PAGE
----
The latest iteration of Apple’s smartwatch includes an FDA-cleared electrocardiogram, officially classifying it as a medical device capable of alerting its user to abnormal heart rhythms.
Much speculation has surrounded when and how the tech giant would jump into the healthcare waters—and it did so with a large splash, unveiling the new Series 4 model and its federal de novo clearance at Apple’s iPhone launch event in Cupertino, California.
Additionally, through new accelerometer and gyroscope hardware, the Apple Watch can detect hard falls by analyzing wrist trajectory and impact.
The watch then sends the user an alert that can be used to call for help. If the watch senses no motion for 60 seconds after the fall, it will automatically call emergency services and notify emergency contacts with its location.
In a statement, FDA Commissioner Scott Gottlieb, M.D., and CDRH Director Jeffrey Shuren, M.D., J.D., described Apple’s new clearances as part of a “reimagination” of healthcare delivery.
“The FDA worked closely with the company as they developed and tested these software products, which may help millions of users identify health concerns more quickly,” they said. “Healthcare products on ubiquitous devices, like smartwatches, may help users seek treatment earlier and will truly empower them with more information about their health.”
In addition, the agency leaders described how a broad swath of new companies have begun investing in digital healthcare opportunities, including through ride-sharing apps and virtual home assistants—and may not be fully versed in navigating the regulatory landscape.
Gottlieb and Shuren pointed to the FDA’s digital health action plan unveiled last year, aimed at streamlining approvals for software posing a lower risk than traditional medical devices.
As it first wades into the market, Apple’s inclusion of both fall detection and ECG support appear to be targeting an older generation of potential users—portraying the device as a must-have for more than just tech-focused millennials.
In fact, the FDA’s letters to Apple classifying the watch’s software as a Class II device—dated Sept. 11 (PDF), the day before the launch event—state that the ECG app is not intended for use by people under age 22.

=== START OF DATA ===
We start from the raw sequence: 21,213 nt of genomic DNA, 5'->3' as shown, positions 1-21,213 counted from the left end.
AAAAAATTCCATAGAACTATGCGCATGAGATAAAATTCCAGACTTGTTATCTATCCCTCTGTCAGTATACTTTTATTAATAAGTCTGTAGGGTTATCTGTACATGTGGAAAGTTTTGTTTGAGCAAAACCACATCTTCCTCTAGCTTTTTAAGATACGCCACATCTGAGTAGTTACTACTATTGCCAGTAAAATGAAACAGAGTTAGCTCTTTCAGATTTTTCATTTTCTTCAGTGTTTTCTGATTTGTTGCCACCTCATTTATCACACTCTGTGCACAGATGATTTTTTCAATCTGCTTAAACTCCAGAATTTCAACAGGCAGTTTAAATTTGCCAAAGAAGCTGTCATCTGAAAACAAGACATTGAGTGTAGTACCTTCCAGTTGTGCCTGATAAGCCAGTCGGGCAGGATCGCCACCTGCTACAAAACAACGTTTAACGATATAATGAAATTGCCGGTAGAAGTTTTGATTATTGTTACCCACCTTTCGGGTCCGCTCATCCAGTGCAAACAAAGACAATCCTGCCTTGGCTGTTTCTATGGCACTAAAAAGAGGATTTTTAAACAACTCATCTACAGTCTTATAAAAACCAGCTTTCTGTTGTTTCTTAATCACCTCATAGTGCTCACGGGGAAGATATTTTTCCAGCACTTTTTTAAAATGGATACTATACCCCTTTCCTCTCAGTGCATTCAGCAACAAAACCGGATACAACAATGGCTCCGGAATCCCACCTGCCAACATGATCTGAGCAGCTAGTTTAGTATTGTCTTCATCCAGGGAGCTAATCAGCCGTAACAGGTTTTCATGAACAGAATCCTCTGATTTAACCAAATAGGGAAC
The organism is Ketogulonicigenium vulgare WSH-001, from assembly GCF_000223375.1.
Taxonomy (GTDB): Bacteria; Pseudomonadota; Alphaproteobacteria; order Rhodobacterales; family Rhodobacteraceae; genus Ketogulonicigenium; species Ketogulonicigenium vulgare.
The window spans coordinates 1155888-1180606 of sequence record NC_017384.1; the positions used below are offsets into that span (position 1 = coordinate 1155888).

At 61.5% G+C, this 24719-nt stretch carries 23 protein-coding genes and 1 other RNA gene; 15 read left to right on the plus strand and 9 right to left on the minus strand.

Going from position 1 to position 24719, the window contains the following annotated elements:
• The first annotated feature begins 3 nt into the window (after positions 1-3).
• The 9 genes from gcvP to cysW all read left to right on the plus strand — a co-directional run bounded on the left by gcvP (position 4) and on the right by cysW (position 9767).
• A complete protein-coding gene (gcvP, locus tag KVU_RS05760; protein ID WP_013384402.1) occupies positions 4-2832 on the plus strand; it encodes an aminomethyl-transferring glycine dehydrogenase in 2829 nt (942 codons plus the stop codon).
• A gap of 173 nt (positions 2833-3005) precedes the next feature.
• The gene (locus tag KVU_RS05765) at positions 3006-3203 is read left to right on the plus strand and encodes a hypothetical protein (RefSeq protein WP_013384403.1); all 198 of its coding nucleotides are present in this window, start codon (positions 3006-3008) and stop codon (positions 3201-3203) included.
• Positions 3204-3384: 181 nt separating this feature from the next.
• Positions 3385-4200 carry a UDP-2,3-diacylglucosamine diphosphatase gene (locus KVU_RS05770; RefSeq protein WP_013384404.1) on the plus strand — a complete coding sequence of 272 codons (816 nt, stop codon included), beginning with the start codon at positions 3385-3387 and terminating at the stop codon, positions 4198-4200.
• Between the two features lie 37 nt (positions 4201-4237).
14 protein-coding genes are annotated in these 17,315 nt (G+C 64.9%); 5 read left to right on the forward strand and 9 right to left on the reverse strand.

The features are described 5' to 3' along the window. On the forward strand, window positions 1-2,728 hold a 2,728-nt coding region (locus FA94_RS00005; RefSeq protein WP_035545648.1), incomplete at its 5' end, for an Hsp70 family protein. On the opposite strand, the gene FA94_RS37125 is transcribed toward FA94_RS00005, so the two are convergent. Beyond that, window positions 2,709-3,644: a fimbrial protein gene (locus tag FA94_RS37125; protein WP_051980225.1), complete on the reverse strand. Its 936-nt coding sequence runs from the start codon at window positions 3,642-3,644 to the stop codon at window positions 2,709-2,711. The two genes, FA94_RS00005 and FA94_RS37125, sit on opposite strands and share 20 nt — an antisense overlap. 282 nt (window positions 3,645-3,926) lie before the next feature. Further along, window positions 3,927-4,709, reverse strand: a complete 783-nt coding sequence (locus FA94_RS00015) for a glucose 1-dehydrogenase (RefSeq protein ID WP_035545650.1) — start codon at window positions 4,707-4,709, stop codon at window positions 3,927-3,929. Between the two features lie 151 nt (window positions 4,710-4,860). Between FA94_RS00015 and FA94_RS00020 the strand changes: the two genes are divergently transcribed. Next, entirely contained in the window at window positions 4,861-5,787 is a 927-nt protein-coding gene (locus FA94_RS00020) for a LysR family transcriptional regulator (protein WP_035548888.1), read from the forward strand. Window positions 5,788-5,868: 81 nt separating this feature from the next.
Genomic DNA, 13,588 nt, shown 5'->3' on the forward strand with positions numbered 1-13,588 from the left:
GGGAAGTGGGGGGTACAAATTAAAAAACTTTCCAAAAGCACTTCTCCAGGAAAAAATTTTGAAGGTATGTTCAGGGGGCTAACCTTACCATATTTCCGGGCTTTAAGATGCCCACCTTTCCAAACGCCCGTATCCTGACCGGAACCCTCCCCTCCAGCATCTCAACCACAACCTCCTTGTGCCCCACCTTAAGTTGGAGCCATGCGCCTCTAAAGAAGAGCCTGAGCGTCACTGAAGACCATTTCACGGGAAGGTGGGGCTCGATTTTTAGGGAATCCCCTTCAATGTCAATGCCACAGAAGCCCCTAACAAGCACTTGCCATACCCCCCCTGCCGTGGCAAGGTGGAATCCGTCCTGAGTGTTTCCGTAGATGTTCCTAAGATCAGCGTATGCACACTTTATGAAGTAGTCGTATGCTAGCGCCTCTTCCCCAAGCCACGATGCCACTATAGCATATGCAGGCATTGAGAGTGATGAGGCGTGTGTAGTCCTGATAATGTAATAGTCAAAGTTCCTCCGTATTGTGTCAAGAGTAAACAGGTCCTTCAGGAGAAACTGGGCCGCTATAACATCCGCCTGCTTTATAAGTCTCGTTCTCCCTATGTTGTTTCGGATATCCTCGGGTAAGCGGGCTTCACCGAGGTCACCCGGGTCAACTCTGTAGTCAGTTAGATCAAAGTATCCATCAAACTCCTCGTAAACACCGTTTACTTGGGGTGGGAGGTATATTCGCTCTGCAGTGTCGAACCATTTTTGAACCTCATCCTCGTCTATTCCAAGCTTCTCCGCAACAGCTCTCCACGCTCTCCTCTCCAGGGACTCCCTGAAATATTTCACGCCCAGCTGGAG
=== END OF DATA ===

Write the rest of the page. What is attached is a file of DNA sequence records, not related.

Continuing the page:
“The completely redesigned Apple Watch Series 4 continues to be an indispensable communication and fitness companion, and now with the addition of groundbreaking features, like fall detection and the first-ever ECG app offered directly to consumers, it also becomes an intelligent guardian for your health,” said Jeff Williams, Apple’s chief operating officer.
An app unlocking the wrist-based ECG functionality will be available to U.S. consumers later this year. Using electrodes built into the watch’s crown and a new heart rate sensor, users touch and hold the side of the watch while it sends an electric current through the chest to the opposite hand.
After about 30 seconds, the device measures heart rhythms, classifies them, and alerts the user if there are signs of atrial fibrillation. The Apple Watch also intermittently analyzes heartbeats in the background for irregularities, or if it exceeds or falls below a specified threshold.
All its data recordings and any noted symptoms are stored in the watch’s Health app in a PDF that can be shared with physicians.
Previously, ECG-capable Apple Watch attachments have been available, such as the FDA-cleared AliveCor KardiaBand. Earlier this year, AliveCor and the Mayo Clinic showed that a trained AI network could help identify patients at risk for arrhythmias and sudden cardiac death using data from simple, portable ECG devices.
Correction: This post has been updated to reflect that the Apple Watch offers an electrocardiogram, not an echocardiogram.